It is on this basis that Scripture reminds us—even commands us—how to live to the glory of God. In the first verses of Romans 12, the apostle Paul writes that we are “not be conformed to this world, but be transformed by the renewal of your mind…,” leading us to discern the will of God will look like in our every day lives. When the way we think and communicate is guided not by the latest cultural movements, selfish motivations, or covert outreach ops, the manner in which we engage culture and avoid conformity is able to be seen as shaped by something outside and independent of ourselves. The world around us may not like it, may not agree with it, and definitely will not approve, but they will see us fixated on the gospel.
Only after we develop a gospel perspective can we truly engage the issues that are defined as the culture wars. Engaging these issues means engaging people, and we must not eliminate from this the work of making disciples. If we think of cultural engagement as creating culture rather than correcting culture, our voices change. Obviously I don’t mean they literally change, but our urgency about the health of culture is rooted in an urgency for the souls of individuals. And as more commit their lives to being conformed to Christ’s image, sanctification and cultural revival can finally occur. None of this will happen without teaching Christianity; without the gospel and the love of God in the forefront of our work.
In the public square, there’s a winner/loser mentality that overshadows the work of the church. As another voice in the cultural dialogue, we risk the temptation of setting the gospel aside, replacing it with cultural quick fixes. We leave our hopes for cultural change at the feet of our President and Congressional representatives. We lean on the political pundits to make the best arguments and we fail to see elections for what they really are—reflections of a society’s spiritual health.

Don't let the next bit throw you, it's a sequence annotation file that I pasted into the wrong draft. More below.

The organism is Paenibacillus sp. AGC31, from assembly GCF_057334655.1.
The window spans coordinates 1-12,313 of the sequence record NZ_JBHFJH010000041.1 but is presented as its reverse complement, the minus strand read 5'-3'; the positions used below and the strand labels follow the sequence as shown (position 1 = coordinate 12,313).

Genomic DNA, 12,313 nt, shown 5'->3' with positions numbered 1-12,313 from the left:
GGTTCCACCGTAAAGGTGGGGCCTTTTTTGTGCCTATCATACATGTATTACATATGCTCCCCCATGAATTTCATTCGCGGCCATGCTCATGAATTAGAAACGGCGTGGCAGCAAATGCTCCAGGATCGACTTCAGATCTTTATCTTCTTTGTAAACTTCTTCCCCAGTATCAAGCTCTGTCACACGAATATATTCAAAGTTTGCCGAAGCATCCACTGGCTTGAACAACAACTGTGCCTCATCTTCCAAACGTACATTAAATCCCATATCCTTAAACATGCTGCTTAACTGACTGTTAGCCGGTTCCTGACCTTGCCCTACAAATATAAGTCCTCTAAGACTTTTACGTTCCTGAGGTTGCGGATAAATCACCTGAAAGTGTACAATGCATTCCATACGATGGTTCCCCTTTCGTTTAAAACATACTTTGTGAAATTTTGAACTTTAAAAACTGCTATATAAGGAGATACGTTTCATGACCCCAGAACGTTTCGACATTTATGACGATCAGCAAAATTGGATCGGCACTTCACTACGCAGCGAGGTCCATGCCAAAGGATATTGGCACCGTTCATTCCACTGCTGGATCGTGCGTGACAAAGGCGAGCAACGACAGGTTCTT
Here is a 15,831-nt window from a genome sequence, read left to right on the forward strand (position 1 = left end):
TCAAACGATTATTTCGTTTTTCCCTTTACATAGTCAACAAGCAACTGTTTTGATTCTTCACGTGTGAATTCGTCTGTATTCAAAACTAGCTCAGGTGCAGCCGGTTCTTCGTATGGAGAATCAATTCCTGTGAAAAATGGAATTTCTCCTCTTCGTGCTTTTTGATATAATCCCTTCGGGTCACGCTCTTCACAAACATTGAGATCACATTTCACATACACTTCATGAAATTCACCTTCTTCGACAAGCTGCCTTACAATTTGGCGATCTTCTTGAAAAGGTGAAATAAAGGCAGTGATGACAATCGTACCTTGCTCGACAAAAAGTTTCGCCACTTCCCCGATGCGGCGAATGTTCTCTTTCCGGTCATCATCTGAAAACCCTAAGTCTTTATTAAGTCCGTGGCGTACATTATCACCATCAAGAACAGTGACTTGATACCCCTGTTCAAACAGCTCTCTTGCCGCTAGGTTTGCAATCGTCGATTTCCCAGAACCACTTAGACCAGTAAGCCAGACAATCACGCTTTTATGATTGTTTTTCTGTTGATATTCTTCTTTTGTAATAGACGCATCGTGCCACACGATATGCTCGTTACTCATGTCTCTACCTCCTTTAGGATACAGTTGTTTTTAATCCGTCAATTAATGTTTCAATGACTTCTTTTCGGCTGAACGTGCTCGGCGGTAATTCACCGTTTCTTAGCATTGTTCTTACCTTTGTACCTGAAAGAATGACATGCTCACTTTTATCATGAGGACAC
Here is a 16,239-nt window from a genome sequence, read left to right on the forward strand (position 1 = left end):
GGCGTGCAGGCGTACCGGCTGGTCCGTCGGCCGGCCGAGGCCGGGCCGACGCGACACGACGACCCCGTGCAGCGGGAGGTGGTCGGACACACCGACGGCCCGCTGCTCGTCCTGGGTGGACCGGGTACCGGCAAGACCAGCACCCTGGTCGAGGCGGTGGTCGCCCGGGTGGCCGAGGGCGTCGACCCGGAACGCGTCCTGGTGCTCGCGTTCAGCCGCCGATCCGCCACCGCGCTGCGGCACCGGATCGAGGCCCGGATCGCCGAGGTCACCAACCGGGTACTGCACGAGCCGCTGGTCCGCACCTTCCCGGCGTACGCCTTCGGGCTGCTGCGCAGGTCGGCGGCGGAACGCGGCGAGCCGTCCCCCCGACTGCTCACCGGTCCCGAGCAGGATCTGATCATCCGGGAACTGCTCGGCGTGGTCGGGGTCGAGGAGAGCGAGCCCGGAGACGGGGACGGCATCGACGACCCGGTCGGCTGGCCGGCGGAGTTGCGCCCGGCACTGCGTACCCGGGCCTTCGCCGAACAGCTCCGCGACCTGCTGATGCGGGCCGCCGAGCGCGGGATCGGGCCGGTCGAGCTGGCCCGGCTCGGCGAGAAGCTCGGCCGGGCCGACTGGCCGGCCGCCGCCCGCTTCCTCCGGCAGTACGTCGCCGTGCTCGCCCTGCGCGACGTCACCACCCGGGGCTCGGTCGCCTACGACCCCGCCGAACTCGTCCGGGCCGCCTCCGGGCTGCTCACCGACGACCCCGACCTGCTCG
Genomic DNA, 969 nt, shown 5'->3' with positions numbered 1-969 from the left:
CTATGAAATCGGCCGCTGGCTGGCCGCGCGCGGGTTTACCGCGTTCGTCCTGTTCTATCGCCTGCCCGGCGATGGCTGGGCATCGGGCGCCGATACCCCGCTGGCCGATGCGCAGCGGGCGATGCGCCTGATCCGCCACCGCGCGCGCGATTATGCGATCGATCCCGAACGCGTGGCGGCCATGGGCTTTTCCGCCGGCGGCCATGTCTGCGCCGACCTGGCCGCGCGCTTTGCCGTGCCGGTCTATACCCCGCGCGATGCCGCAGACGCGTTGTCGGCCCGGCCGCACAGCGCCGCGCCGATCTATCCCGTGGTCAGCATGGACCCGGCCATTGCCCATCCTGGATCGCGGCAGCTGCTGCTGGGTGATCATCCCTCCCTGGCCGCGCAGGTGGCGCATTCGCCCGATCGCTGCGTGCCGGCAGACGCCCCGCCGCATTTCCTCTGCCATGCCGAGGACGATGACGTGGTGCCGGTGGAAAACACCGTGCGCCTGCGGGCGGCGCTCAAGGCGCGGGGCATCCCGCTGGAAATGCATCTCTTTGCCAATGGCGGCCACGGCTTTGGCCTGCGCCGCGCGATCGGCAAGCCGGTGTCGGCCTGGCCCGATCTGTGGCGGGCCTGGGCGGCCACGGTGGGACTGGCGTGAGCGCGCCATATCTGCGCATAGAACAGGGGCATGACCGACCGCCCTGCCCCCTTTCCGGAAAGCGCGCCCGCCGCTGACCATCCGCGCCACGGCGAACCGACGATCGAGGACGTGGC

Evangelical Christianity, in her desire to be relevant as a means of transforming society, often finds herself adopting society’s methods and morality. If we offer political concessions such as adapting our pro-life stance to accommodate certain exceptions or put our stamp of approval on the use of reproductive technologies that ultimately confuse the nature of family and exploit participants in the process, then how can the world see Christianity? Loving our neighbor should not and does not entail compromising our views on human dignity as rooted in the image of God. Loving our neighbor means standing on the solid foundation of scripture and conforming to God’s mission for a decidedly gospel-driven voice communicated with intensity, fervency, yet unmistakably with love. Conforming to culture is not even an option, but teaching Christianity is the ministry to which we’ve been called.
Sarah Flashing is a freelance writer and speaker in the areas of theology, apologetics and Christian ethics. She is the author of “Preparing Women to Walk Worthy of the Call” and writes at SarahFlashing.com. She has written for The Gospel Coalition, Solid Reasons, Servants of Grace, Christianity Today, and the Christian Apologetics Alliance. Sarah is a graduate of Trinity Evangelical Divinity School with an M.A. in Christian Thought (2005).